Department of Plant Pathology, University of Arizona, Tucson 85721, U.S.A.
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Accepted 15 July 1998.
The biological control bacterium Pseudomonas aureofaciens 30-84 utilizes an N-acyl-homoserine lactone (AHL) signal molecule to control phenazine antibiotic production in the wheat rhizosphere (D. W. Wood and L. S. Pierson III, Gene 168:49-53, 1996). In this study, we demonstrate that naturally co-existing, non-isogenic bacterial populations interact with strain 30-84 at the level of gene expression via the exchange of diffusible signals on wheat roots. Wheat plants from three geographic locations were used to generate a random library of 700 rhizobacterial isolates. Roughly 8% of the isolates from each location restored phenazine gene expression to an AHL-deficient strain of 30-84 in vitro. Five of these isolates were further tested for their ability to influence gene expression of an AHL-deficient reporter of strain 30-84 on wheat roots. All five, isolated from different geographic locations, restored phenazine gene expression by the reporter to wild-type levels. This suggests that in vitro assays can identify bacterial isolates with the potential to influence phenazine expression in strain 30-84 via AHLs on wheat roots. The occurrence of such strains in all fields sampled suggests that AHL-mediated communication is a common occurrence in the wheat rhizosphere.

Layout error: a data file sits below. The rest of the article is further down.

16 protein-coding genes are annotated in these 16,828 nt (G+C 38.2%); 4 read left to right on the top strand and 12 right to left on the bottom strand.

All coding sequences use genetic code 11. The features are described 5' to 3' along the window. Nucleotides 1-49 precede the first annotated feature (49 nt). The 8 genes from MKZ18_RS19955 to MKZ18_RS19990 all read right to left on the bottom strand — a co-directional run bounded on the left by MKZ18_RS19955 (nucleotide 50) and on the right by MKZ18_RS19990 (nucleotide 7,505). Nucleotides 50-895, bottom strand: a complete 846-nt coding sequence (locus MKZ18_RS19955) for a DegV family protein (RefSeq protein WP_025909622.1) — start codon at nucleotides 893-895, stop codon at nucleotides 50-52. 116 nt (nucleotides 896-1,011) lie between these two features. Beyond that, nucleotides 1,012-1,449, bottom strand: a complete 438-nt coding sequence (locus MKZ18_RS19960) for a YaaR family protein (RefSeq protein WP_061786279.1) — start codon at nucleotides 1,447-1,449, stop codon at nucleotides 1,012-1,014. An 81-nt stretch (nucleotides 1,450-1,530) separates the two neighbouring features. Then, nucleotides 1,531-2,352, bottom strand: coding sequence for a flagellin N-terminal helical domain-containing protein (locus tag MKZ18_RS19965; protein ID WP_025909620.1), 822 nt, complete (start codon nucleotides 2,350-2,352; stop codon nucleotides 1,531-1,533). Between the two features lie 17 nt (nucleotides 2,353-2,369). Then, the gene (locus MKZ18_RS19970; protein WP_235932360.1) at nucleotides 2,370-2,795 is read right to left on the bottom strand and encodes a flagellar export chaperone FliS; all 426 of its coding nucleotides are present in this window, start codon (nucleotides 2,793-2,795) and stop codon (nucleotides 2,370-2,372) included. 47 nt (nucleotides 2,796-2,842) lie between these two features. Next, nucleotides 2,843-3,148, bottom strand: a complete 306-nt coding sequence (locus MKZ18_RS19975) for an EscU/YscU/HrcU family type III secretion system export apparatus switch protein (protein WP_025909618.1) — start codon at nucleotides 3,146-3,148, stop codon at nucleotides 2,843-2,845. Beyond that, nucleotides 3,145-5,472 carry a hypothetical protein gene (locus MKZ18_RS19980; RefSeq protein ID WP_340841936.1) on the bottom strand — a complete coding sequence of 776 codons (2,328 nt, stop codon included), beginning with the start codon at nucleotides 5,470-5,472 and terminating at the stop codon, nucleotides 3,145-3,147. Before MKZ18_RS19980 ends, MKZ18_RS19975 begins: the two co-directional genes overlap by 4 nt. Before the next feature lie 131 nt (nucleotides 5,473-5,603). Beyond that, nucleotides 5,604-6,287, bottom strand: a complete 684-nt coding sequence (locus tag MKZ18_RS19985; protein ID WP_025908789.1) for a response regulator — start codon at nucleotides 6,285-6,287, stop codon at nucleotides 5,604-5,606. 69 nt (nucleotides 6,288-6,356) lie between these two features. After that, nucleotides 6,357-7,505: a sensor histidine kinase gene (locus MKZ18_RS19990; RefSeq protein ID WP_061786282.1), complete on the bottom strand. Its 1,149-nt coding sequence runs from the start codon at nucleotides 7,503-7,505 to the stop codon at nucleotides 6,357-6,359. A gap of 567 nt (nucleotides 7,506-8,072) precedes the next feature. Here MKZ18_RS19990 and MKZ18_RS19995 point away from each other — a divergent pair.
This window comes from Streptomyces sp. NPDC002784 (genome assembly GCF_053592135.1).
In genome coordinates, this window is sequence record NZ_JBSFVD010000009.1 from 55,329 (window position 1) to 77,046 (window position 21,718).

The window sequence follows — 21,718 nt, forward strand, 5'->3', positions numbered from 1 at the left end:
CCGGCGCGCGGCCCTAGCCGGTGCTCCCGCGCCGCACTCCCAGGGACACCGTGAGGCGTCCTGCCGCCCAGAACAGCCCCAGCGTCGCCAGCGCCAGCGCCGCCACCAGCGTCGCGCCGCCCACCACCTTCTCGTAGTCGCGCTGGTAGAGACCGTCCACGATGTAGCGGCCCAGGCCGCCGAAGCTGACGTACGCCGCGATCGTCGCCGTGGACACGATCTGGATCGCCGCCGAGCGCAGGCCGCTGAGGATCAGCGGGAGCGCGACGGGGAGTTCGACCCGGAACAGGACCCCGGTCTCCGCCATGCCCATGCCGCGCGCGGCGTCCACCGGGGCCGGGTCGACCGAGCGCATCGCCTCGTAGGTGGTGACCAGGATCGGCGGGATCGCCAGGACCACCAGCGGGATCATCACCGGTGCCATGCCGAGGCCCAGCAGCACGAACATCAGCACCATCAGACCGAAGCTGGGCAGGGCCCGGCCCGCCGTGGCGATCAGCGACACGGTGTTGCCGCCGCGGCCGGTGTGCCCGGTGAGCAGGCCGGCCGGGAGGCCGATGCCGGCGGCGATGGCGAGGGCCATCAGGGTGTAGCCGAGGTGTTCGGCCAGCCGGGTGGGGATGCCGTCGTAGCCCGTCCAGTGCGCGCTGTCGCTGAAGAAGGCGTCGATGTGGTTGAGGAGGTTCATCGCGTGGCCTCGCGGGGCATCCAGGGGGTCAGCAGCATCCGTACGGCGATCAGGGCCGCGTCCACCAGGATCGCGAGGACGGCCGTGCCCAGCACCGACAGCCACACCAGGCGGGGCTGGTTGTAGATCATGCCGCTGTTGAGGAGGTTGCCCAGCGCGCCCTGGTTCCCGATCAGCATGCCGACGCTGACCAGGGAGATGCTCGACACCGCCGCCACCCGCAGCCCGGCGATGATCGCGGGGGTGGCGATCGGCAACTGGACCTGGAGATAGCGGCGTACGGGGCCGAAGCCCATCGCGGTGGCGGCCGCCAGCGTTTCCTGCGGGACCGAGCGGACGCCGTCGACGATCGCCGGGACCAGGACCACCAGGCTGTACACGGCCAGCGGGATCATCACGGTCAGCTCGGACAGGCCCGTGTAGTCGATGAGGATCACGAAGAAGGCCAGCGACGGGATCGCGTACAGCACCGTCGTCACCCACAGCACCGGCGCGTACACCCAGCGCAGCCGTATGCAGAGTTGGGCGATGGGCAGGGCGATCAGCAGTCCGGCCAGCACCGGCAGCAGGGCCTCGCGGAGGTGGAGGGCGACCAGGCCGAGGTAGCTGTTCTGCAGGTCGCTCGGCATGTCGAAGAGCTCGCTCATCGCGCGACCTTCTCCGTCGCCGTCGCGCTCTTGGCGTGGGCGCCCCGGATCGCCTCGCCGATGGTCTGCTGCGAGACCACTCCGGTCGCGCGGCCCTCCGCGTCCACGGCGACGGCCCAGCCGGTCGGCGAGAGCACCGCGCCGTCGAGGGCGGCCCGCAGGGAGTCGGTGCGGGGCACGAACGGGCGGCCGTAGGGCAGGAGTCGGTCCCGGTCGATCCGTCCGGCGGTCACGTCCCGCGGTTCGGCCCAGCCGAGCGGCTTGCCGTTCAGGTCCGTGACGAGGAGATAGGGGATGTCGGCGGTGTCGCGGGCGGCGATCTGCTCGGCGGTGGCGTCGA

© 1998 The American Phytopathological Society